Health, wellness and nutrition remain essential to the world of education.
According to the 2019 National Youth Risk Behavior Surveys1 (YRBS), there is an association between healthy dietary habits and higher academic scores. The data from the YRBS shows that students in grades 9-12 who earn higher academic scores (mostly A’s) also have the following dietary patterns:
- 42 percent ate breakfast on all seven days (during seven days prior the completing the survey)
- 62 percent ate fruit or drank 100 percent fruit juice one or more times per day
- 66 percent ate vegetables one or more times per day
Habits, good or bad, are learned at an early age. Teaching children healthy habits, like the importance of brushing their teeth, stick with them throughout their lifetime. Taking time to teach children about the importance of wellness and nutrition at an early age is critical, as these lessons are more likely to stick with them throughout their childhood and into adult life.
The 2020-2025 Dietary Guidelines for Americans (DGAs) note “that the scientific connection between food and health has been well documented for many decades, with substantial and increasingly robust evidence showing that a healthy lifestyle—including following a healthy dietary pattern— can help people achieve and maintain good health and reduce the risk of chronic diseases throughout all stages of the lifespan: infancy and toddlerhood, childhood and adolescence, adulthood, pregnancy and lactation, and older adulthood.”2
Obesity and Food Insecurity
The DGAs report that about 41 percent of children and adolescents are overweight or have obesity. The 2019 Massachusetts YRBS data also shows that 24.1 percent of students that receive D/F letter grades also have obesity. The comorbidities associated with obesity (such as, but not limited to; high blood pressure, heart disease, sleep apnea) also put these children at risk for a lower life expectancy. Food insecurity is also often interrelated to obesity, and as of November 2020, 1 in 5 households in Massachusetts are food insecure. Tackling childhood obesity and food insecurity requires a collaborative effort. Students spend most of their time in school, and access to healthy foods are increased through participation in school meals. When administrators and teachers choose to implement wellness practices, provide nutrition education and model healthy behaviors, students of all ages reap the benefits of these actions.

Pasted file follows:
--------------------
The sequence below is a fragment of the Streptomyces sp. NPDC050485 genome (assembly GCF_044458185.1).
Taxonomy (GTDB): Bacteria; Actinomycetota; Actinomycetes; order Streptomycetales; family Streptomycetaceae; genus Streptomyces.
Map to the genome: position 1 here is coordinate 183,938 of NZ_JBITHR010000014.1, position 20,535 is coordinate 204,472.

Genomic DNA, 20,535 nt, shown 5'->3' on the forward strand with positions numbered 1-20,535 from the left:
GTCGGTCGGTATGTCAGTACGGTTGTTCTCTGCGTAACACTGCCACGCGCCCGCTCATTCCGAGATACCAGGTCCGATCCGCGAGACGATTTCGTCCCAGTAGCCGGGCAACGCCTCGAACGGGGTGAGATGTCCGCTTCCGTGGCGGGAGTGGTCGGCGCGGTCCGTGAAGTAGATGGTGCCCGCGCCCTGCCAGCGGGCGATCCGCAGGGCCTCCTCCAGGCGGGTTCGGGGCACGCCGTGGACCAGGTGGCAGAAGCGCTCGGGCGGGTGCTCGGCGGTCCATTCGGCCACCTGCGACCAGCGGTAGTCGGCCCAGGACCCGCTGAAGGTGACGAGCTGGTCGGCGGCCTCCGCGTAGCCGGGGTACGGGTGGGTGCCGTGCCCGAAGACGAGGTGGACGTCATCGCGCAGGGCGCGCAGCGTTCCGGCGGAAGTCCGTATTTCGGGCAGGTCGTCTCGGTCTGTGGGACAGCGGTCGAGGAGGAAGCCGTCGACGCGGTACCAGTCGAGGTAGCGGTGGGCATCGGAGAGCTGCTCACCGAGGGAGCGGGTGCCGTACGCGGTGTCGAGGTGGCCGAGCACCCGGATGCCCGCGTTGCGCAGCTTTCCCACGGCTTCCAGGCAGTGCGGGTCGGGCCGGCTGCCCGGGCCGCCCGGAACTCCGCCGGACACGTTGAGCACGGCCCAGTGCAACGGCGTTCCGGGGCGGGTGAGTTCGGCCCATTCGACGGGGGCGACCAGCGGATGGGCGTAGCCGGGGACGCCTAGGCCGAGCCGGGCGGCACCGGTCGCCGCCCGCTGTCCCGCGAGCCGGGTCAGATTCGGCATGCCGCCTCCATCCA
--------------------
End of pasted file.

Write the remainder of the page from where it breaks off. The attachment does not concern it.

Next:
Why Wellness at School?
In 2004, Congress passed The Child Nutrition and Special Supplemental Nutrition Program for Women, Infants and Children Reauthorization. This act required schools participating in the National School Lunch and/or Breakfast Program to have a local wellness policy.
An updated local wellness policy acts as a district’s playbook for wellness initiatives. It is critical for administrators to be part of wellness policy meetings and assist with the goals of the policy. When school wellness “buy-in” comes from the top, teachers and families are more likely to engage and participate.
In 2010, Massachusetts legislature also passed An Act Relative to School Nutrition, which requires the establishment of a School Wellness Advisory Committee in every district. School Wellness Committee meetings are a great opportunity to engage families, teachers, students and the community. Administrators should work with wellness committees to report out wellness policy changes and updates. To learn more about the importance of health and academics, check out the Whole School, Whole Community, Whole Child Model.
- Dietary Behaviors and Academic Grades. Centers for Disease Control and Prevention. https://www.cdc.gov/healthyschools/health_and_academics/health_academics_dietary.htm. Published January 12, 2021. Accessed April 2, 2021.
- U.S. Department of Agriculture and U.S. Department of Health and Human Services. Dietary Guidelines for Americans, 2020-2025. 9th Edition. December 2020. Available at DietaryGuidelines.gov.
- Hunger & Food Insecurity in Massachusetts: Project Bread. Hunger & Food Insecurity in Massachusetts | Project Bread. https://www.projectbread.org/hunger-by-the-numbers. Accessed April 9, 2021.